This article follows the NoshWalks of Latin American Jackson Heights that I lead every year. It highlights the flavors of Colombia, Argentina, Ecuador, Peru, Uruguay, El Salvador, and Mexico that have made Jackson Heights one of New York City's most vibrant attractions for serious foodies and curious tourists.
Latin American Jackson Heights stretches along two east-west roadways, Roosevelt Avenue and 37th Avenue, from about 76th Street on the west to Junction Boulevard at the east. There are some great places a few blocks away on Northern Boulevard (like Pio Pio), but since I do my food exploring on foot, I focus on areas near the subway (directions to Jackson Heights.)
In Jackson Heights I love to start with a cholado. This Colombian treat is a cross between the best fruit salad and the best smoothie you've ever had. None of the locals I've asked has been able to explain what the word cholado means, but I did learn that they're most popular in the city of Cali, the hometown of many Colombians in Queens. Getting off at 82nd Street on the #7 train, I head over to 37th Avenue, to Aqui Colombia (81-08 37th Ave, 718-651-6565), a busy bakery-restaurant with a wide selection of baked goods and small meals.
Watch as the cholado is made: it starts simply enough with a cup of shaved ice, which is then saturated with passion fruit syrup and raspberry syrup. Then comes sweetened condensed milk, shredded coconut, and chunks of fruit – strawberry, banana, cantaloupe, papaya, or other tropical fruits – topped off with a maraschino cherry. This magnificent treat costs just $3.
For something less rich, try champus, a beverage made with ground corn and cooked with pieces of pineapple and lulo fruit, sweetened with brown sugar and cinnamon. Extra-large corn kernels – typical in South America – float in the deep-tan colored drink.
Our next stop is an Uruguayan restaurant El Chivito d'Oro (84-02 37th Ave, 718-424-0600). Its excellent menu, similar to Argentine, features grilled meats and many great seafood dishes, too. Since we're on a tasting tour, we try the lighter, more portable appetizers such as shrimp ceviche, octopus salad, or slices of arrollado, which is a form of rolled meat, here in either pork or veal.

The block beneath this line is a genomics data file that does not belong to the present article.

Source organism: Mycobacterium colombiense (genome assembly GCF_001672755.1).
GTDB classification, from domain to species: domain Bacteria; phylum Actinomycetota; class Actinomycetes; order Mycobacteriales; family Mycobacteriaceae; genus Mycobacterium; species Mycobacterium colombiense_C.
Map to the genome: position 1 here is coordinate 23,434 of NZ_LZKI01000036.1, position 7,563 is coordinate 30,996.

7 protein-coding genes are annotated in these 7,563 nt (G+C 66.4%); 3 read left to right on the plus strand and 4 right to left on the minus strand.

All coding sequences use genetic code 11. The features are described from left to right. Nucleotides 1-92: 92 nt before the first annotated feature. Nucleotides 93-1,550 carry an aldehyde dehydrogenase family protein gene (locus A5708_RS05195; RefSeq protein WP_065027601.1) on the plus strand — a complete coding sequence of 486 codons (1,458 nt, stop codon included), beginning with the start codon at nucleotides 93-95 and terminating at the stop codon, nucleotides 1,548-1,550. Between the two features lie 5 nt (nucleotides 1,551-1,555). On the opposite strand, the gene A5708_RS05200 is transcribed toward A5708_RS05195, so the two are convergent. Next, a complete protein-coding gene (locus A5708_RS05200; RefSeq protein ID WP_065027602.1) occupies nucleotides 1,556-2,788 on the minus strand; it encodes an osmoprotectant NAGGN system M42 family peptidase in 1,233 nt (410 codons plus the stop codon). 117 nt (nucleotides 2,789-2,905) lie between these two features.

Then we head one block further, across 37th Avenue, to Don Francisco 2000 (85-17 37th Ave, 718-623-1316), the only Argentine-owned market I know in Jackson Heights. Although its meat counter is the major draw for local shoppers, I like to explore the imports filling its shelves, which include different brands of yerba mate, the popular herbal tea you'll see all over Argentina, Uruguay, and Brazil, plus pastas made in Uruguay and sauces and spices from Peru.
Our next stop, La Nueva Bakery (86-10A 37th Ave, 718-505-3700), is a great place for a light snack. Although the owners are from Uruguay, the selections are truly "Pan-American," with sweets and savories from Colombia, Argentina, and Mexico, and soft drinks as well as coffee and tea, from all over the Americas. My favorites are an arrollado in sandwich form – sweet, thin layers of rolled bread filled with tuna or ham, hearts of palm, lettuce, and bits of olive and tomato – and pasqualino, which is a cross between pizza and quiche. I like the spinach best, and to chase it with Uruguayan limeade.
Now we head to a great market called La Risaralda (91-02 37th Ave). Local shoppers line up for cuts of beef, goat, and pork, but I go for the packaged products. There must be at least a dozen types of arepas (Colombian cornmeal patties) as well as a few dozen salsas and spices. Arepas are often served like toast with meals, or eaten at breakfast. They are heartier than toast, however, and one prepared arepa can cost $2.
With my tours, I usually turn now to Roosevelt Avenue, which runs parallel, but I'd be doing a disservice not to mention Tierras Salvadoreñas (94-16 37th Ave, 718-672-0853), the only Salvadoran restaurant in Jackson Heights. Salvadoran cuisine has some wonderful specialties, especially the pupusa, a grilled corn-meal pancake filled with cheese, pork, chicken and a green called loroco, deliciously topped with a spicy slaw and salsa. They're excellent in this beautiful restaurant, adorned with Salvadoran artwork.
Myra Alperson is the founder/editor of NoshNews, a newsletter that highlights the food of New York City's ethnic neighborhoods, and founder of NoshWalks, a tour business that focuses on those neighborhoods. You can contact Myra Alperson at firstname.lastname@example.org or by calling 212-222-2243.